The Museum of Fine Arts, Boston and the Toledo Museum of Art, Ohio recently acquired the work of Surrealist artist Remedios Varo. This work is beginning to gain a new level of institutional attention in the United States.
From the 1950s to the 1960s, Valo created works depicting artists and intellectuals in a complex dreamlike environment... Her career began that year after moving to Mexico City as a refugee during World War II. Sixty years after she died in 1963, her market grew, her position in her art history increased, and her work will be included in this year’s Venice Biennale.
New acquisition of MFA Boston, Tailleur pour dames (1957) depicts a tailor’s showroom. Here, each of the four women wears clothes that appear to be making a new makeover. The dress turns into a boat, the scarf becomes a seat, and a purple cloak floats in the air. This is one of Valo’s less than 200 oil paintings in her lifetime and one of the few major works she has ever made, most of which remain in her personal collection. increase. It is also Valo’s first painting in the museum’s collection and the only painting by an artist in the New England public collection.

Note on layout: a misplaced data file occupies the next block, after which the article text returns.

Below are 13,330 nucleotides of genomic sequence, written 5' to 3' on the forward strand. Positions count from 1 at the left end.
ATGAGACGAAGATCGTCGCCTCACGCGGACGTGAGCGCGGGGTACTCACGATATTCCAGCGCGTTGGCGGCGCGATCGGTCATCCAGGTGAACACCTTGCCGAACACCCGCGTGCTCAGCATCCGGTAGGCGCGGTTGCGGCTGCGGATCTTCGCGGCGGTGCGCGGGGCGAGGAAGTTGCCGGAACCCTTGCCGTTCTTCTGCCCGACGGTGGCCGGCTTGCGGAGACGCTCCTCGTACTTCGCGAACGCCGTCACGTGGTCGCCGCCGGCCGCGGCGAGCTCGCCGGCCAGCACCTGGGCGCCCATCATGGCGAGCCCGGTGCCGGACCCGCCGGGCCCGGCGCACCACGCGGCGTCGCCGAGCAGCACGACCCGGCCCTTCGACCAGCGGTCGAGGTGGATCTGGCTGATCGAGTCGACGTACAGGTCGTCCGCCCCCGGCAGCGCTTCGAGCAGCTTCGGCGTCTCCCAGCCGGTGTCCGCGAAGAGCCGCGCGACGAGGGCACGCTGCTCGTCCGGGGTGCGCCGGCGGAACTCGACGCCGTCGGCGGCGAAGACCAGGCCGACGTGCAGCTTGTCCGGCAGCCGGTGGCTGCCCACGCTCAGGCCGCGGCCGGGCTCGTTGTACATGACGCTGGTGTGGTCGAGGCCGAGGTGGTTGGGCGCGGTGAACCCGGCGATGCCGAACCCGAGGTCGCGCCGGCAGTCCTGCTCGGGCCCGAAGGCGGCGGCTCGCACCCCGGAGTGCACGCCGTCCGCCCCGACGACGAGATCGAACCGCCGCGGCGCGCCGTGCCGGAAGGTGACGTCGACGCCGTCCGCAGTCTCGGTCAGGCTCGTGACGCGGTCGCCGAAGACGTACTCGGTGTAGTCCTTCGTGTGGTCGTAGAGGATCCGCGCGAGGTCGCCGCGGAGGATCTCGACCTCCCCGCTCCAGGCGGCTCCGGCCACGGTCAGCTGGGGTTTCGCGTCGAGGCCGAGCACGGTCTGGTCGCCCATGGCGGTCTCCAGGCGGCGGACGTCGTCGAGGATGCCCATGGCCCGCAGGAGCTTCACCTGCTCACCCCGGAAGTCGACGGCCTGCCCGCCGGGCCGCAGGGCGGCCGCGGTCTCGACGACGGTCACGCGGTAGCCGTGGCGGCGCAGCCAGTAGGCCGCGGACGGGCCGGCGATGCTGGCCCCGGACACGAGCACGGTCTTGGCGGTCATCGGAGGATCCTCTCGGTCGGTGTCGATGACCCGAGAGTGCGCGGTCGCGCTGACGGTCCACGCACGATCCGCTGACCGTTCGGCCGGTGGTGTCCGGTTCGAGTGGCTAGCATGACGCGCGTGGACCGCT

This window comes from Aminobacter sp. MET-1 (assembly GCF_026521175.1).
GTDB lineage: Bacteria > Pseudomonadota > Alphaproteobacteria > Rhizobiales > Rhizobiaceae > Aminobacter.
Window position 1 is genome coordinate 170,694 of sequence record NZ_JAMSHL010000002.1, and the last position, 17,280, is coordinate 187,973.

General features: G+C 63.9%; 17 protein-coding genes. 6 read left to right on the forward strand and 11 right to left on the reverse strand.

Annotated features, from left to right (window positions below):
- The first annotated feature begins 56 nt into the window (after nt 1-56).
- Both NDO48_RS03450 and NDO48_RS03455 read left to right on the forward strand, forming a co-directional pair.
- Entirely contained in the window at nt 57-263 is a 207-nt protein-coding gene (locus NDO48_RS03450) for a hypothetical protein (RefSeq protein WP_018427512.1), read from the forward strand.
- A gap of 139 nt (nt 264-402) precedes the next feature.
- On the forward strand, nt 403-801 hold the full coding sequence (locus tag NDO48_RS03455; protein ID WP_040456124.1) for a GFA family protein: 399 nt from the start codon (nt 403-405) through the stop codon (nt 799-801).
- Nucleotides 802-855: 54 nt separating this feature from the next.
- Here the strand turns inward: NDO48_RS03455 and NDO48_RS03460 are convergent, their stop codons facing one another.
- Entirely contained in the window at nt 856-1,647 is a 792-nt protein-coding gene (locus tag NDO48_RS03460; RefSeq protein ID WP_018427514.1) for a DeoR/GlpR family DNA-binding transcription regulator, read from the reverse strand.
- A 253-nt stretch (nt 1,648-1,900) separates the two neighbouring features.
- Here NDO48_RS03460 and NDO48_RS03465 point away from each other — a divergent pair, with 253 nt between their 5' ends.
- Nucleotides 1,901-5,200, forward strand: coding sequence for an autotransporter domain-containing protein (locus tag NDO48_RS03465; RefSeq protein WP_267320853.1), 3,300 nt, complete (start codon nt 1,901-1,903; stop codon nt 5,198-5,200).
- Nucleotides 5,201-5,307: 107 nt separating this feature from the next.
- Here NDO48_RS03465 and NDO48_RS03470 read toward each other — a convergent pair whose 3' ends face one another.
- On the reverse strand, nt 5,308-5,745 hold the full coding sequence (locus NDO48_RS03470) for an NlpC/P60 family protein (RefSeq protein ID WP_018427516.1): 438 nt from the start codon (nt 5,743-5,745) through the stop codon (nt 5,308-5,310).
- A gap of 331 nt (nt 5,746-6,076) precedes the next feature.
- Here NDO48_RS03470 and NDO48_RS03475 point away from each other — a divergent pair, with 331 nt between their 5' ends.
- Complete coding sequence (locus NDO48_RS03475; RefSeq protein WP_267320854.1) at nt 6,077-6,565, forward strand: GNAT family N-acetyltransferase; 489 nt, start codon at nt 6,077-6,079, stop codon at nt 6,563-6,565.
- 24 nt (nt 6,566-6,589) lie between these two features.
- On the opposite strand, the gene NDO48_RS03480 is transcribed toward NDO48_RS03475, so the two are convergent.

In January, the Toledo Museum of Art announced that it had acquired Valo’s 1956 paper work. La luna aprisionada, Depicts a female hunter catching the moon. The museum called this work “Tour de Force”.
MFA’s Varo will be unveiled on March 17th as part of the museum’s 20th-century art rehang, which will be exhibited in a gallery displaying Latin American works. As part of a move to raise money for a new acquisition of contemporary works, the museum is selling three paintings this year from an American collection by Georgia O’Keeffe and Charles Sheeler.
Calling Valo “one of the most compelling Surrealists of the 20th century,” MFA Director Matthew Taiterbaum said in a statement: She is a woman who worked in Latin America. “